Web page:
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Why No GOP Contender Will Win The 2016 Presidential Election

If he decides he's going to run, Scott Walker will likely become the next presidential nominee for the Republican Party.

Walker, who has been governor of Wisconsin since 2011, faces a wide range of competition and a handful of other Republican candidates who have, or will possibly, announce their intentions to run for office in 2016.

Quality over Quantity

Yet, the number of candidates won't be hard for Walker to overcome, as each of the other GOP candidates faces tougher challenges than Walker.

Rand Paul (R-Ky.) is too libertarian on certain issues, like prison reform and international policy, for mainstream conservatives to accept.

New Jersey Gov. Chris Christie has “Bridgegate” on his mind, and he also has one more problem many pundits are overlooking: He has collaborated with President Obama in the past.

Ted Cruz's (R-Tex.) and Marco Rubio's (R-Fl.) stars may have both burned out already. Even Jeb Bush has issues of not being conservative enough for the base, and his last name alone gives many voters reason to hesitate filling in the circle by his name.

Walker, on the other hand, has the conservative bona fides necessary to win over the base as well as the demeanor and the communication skills to come off as “just a regular guy” to some voters.

The added bonus for the governor? Walker has the backing of the Koch Brothers, two of the most influential megadonors in conservative politics today.

Barring any catastrophic incident that would plunge him to the bottom of the polls, Walker will become the presidential nominee for the Republican Party. The stars are too well-aligned for him not to be.


Walker vs. Hillary

How he will fare against the Democratic nominee in the general election is another story altogether.

The likely nominee, Hillary Clinton, is ahead of all Republican contenders at the moment, and there's no reason to believe those numbers won't hold true down the line.

A recent nationwide poll shows Clinton leads Rubio by a margin of 49 percent to his 43 percent. The numbers are the same of Clinton versus Jeb Bush. The lead widens to 50 percent in favor of Clinton to 40 percent preferring Walker.


Millennials support Democrats and likely will for years to come.

Among Millennials, support is more general, though still problematic for Republicans. Civic-minded people between ages 18-33 consider themselves Democratic voters (or lean Democratic) by a margin of 51 percent, versus just 35 percent who identify closer to the Republican Party.

This is very bad news for the GOP in this election, as well in contests further down the road. As Pew Research points out:

[…] the political climate of early adulthood may continue to influence the political tilt of a generation throughout its life span.

In other words, voters generally stay with the party they started out supporting in their youth. For most Millennials (and as Pew points out, younger Gen-Xers), that translates into Democratic Party support in the future for America's youngest, and possibly most influential, generation.


Primary elections create disadvantage for Republicans.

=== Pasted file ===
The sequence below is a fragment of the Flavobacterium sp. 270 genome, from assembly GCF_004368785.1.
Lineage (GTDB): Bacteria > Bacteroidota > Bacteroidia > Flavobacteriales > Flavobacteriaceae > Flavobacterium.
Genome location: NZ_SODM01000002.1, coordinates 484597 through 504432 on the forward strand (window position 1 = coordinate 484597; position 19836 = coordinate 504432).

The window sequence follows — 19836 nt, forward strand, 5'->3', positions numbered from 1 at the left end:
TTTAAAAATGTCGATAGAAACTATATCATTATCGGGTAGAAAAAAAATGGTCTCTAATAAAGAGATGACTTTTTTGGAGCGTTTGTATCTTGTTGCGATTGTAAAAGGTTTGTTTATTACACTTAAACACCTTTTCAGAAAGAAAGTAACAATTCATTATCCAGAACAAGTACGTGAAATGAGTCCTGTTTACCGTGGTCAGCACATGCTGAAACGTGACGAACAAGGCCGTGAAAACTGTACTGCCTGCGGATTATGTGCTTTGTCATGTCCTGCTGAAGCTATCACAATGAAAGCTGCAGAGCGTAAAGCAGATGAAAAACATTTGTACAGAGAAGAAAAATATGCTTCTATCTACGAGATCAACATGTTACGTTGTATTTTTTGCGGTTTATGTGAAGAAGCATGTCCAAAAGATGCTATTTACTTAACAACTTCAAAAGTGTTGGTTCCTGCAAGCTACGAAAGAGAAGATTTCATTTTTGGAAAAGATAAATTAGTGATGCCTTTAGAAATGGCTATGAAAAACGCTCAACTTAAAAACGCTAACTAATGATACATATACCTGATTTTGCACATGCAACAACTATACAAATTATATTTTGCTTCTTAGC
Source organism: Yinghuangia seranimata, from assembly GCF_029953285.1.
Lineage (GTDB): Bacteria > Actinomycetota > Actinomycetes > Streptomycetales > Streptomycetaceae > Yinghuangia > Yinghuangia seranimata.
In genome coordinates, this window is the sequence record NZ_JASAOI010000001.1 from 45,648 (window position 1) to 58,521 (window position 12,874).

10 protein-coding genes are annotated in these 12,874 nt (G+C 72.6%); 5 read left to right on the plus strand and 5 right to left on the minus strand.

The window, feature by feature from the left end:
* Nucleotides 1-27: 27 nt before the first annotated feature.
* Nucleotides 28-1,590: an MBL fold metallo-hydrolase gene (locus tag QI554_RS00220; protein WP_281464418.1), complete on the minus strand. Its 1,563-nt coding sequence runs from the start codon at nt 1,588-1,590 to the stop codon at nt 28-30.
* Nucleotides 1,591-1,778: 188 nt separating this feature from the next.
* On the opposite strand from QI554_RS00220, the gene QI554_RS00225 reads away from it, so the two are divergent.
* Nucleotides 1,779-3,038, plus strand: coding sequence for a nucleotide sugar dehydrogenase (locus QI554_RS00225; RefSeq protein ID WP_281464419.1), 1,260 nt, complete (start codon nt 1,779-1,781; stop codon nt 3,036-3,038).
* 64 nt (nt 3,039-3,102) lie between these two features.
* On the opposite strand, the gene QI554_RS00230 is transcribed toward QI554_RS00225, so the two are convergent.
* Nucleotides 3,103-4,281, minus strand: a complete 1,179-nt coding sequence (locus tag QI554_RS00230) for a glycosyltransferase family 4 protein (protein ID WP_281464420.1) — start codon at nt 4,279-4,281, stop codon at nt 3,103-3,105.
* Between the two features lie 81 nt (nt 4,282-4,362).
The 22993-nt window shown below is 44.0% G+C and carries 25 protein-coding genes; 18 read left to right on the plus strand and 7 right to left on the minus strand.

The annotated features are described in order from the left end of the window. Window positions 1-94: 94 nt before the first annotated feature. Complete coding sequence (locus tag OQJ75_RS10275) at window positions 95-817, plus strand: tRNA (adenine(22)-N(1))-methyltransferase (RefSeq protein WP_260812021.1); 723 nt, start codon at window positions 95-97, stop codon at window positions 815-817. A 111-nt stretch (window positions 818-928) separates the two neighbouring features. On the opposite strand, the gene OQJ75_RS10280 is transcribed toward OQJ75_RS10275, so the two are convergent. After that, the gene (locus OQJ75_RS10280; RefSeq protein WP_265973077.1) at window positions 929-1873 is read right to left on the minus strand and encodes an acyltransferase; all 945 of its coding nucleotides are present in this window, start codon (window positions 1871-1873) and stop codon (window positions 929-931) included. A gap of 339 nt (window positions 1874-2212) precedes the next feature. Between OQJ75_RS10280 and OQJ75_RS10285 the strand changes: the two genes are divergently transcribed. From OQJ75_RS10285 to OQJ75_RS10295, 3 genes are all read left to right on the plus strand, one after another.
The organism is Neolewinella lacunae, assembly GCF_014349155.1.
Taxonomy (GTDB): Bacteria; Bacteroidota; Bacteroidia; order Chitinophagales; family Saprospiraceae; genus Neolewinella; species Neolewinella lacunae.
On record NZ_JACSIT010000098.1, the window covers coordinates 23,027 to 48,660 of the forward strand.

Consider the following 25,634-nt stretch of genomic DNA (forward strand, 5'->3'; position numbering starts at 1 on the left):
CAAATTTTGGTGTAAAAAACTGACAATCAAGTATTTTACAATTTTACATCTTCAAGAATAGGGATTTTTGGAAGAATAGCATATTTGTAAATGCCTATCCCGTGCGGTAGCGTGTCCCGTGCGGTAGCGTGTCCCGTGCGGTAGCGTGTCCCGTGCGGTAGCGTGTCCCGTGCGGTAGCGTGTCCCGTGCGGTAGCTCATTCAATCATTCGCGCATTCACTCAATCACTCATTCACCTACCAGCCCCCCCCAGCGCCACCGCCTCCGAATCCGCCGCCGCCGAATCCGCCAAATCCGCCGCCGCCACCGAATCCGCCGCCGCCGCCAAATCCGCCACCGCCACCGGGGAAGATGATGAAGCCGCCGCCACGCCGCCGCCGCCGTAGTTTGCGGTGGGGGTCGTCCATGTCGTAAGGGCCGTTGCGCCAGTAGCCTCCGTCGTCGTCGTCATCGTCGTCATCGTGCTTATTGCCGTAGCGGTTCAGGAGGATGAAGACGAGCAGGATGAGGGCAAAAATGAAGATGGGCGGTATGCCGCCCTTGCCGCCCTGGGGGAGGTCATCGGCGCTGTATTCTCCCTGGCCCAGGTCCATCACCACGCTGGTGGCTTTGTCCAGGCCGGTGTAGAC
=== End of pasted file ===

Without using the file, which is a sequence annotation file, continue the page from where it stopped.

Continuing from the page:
The primary system of selecting nominees for president worked remarkably well in the past. But, its usefulness today is questionable, as it creates a huge disadvantage for political parties. This year, it's more so for Republicans.

The most viable candidates for the general election have to make themselves appear more worthy in the eyes of the base in order to win the party's ticket. For Republicans, that means a hard sprint to the right, which dissuades younger voters from supporting them.

When it comes time for the general election, the nominee then has to run to the middle to win the presidency.

By that point, the damage caused by the primaries may already be irreparable: Voters saw their “true colors” when candidates were fighting for votes against their intra-party opponents, and they see through the ruse of courting votes from the middle.


Why Walker Will Lose

Walker will likely take several of the Republican primaries because he's a legitimate conservative politician.

He required mandatory ultrasounds, including transvaginal probes, for women seeking abortions in Wisconsin. He supports a constitutional amendment allowing states to ban same-sex couples from receiving equal marriage rights.

And, his overall tax plan in Wisconsin gave more to the wealthy while reducing tax credits for the poor.

But, he won't stand a chance against Hillary Clinton, especially with younger voters who tend to skew left on social issues. On economics, Americans overall want higher taxes on the wealthy.

If the election is strictly on the issues, then Walker loses, hands down. His only saving grace is the baggage the Clinton name carries.

Even so, Hillary Clinton is still popular and preferred by Americans overall when it comes to match-ups against Walker (and other Republicans for that matter).

Expect Walker to win the nomination for the presidency. It will be a huge deal at the time, and he may even get a significant bump in the polls. But, when it comes time for Election Day, he will get clobbered by Hillary Clinton, especially in the Electoral College count.


Disclaimer: The views and opinions expressed in this article are those of the author and do not reflect the official position of Elite Daily.

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Chris Walker

Contributor

Chris Walker has been writing for more than ten years, focusing primarily on political and social commentary.
Chris Walker has been writing for more than ten years, focusing primarily on political and social commentary.

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